Egyptian authorities are systematically denying identity documents to dissidents, journalists, and activists living abroad, in an attempt to pressure them to return to the country, according to a report by Human Rights Watch. The rights group interviewed 26 Egyptians living in Turkey, Germany, Malaysia, Qatar, and other African and Gulf countries between June and December 2022, who were unable to obtain birth certificates or renew passports or ID cards. This has resulted in restrictions on their access to rights and the risk of deportation back to Egypt.
The report stated that the government of President Abdel Fattah el-Sisi was punishing and silencing dissidents abroad after crushing domestic opposition and public dissent through mass arrests, unfair trials, and rampant torture in detention. Interviewees in Turkey said the Egyptian consulate only accepted requests for documents through its Facebook page, requiring applicants to fill out unofficial, extralegal forms in which they were required to provide private details such as links to their social media accounts.
The report added that in recent years, Egyptian dissidents based in Saudi Arabia, Sudan, Kuwait, and Malaysia have been extradited, some of whom were later sentenced to years in prison. The report noted that some of the interviewees were considering attempting to migrate irregularly from Turkey to Europe to apply for political asylum.
Egypt’s human rights crisis
Since President Abdel Fattah el-Sisi came to power in 2014, his government has overseen a wide-ranging crackdown on dissent, jailing thousands of people. Authorities have targeted not only Islamist political opponents but also pro-democracy activists, journalists, and online critics. The Committee to Protect Journalists ranks Egypt third, behind China and Turkey, in detaining journalists.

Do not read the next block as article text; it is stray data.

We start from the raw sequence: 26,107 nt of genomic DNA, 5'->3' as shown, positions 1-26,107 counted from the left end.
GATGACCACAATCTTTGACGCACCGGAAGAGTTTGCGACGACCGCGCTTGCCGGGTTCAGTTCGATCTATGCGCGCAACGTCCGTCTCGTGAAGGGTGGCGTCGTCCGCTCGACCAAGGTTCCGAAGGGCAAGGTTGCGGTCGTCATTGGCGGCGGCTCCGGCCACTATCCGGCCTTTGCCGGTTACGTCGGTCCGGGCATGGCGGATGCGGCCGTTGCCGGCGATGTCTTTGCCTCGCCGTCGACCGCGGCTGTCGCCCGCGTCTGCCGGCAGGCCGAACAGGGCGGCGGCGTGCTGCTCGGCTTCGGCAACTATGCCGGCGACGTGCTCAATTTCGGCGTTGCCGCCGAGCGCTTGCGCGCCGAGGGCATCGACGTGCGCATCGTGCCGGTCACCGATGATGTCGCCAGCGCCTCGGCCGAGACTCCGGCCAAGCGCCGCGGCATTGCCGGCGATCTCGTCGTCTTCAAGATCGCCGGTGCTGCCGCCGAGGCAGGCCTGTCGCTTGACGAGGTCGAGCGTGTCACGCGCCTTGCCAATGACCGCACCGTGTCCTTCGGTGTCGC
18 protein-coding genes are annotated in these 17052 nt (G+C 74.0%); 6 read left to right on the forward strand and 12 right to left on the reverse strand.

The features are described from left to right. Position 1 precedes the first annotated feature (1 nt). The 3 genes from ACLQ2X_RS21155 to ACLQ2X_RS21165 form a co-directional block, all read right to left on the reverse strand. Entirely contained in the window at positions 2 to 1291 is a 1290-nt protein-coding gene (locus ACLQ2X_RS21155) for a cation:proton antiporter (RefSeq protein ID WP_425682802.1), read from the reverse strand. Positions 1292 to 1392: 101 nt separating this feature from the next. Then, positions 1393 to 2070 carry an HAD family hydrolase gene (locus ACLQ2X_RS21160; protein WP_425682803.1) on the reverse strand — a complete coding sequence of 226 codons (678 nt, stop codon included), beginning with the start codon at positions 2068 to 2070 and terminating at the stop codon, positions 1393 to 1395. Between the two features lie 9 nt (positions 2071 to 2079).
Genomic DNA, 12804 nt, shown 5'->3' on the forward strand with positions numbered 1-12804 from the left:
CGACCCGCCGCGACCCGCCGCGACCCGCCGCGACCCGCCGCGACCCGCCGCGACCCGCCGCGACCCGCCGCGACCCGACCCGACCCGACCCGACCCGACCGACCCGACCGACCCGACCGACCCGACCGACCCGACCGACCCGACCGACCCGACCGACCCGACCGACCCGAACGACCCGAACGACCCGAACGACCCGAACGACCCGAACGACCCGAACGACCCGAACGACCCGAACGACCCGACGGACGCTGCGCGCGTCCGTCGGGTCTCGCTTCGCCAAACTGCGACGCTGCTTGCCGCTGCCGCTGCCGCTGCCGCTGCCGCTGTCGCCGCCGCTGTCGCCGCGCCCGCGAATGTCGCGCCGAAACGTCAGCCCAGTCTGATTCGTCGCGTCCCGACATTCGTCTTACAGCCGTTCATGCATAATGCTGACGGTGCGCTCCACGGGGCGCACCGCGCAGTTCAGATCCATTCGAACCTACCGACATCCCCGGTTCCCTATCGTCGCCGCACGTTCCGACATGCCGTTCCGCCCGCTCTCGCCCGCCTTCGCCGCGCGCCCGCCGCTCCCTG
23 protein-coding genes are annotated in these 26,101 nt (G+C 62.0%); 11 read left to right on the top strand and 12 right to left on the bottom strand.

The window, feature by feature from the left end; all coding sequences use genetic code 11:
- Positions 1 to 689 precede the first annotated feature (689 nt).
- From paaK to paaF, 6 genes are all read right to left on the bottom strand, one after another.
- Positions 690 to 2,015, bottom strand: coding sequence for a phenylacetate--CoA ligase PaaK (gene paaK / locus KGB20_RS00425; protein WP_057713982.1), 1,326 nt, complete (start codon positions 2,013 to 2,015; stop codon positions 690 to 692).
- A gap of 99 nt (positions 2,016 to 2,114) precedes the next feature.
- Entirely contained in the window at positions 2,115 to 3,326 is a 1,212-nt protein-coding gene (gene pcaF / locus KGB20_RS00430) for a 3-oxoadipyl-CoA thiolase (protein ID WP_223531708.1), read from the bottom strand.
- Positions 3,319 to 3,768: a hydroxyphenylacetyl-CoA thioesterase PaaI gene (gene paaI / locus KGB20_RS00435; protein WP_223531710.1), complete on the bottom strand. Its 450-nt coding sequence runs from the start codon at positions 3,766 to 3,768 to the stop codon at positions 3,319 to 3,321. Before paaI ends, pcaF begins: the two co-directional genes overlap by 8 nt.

Egypt’s human rights crisis is nothing new and the alarming trajectory of human rights violations in the country has caught the attention of more than 30 countries at the United Nations Human Rights Council. Despite the government’s opaque nature, reports of enforced disappearances and torture by Egyptian security forces have surfaced, leading to grossly unfair mass trials and hundreds of death sentences since 2014. The NSA’s practice of “rotation” allows for the indefinite detention of individuals without trial, even after prosecutors and judges order their release. Additionally, a new law has expanded the regulation of social media accounts, further limiting independent journalism in the country.
Egypt has increased the number of death sentences in 2022, according to the Egyptian Front for Human Rights. The group claims that 538 death sentences were handed out, an increase from the previous year. Of those sentences, 28 were executed in political cases and 510 in criminal cases.
In 2021, Egypt was ranked the third highest executioner, following China and Iran damaging Egypt’s human rights crisis. The Court of Cassation and Military Appeals also upheld the death sentence against 39 people in 2022, according to the human rights organization.
Image Credit: AP Photo/Vadim Ghirda, File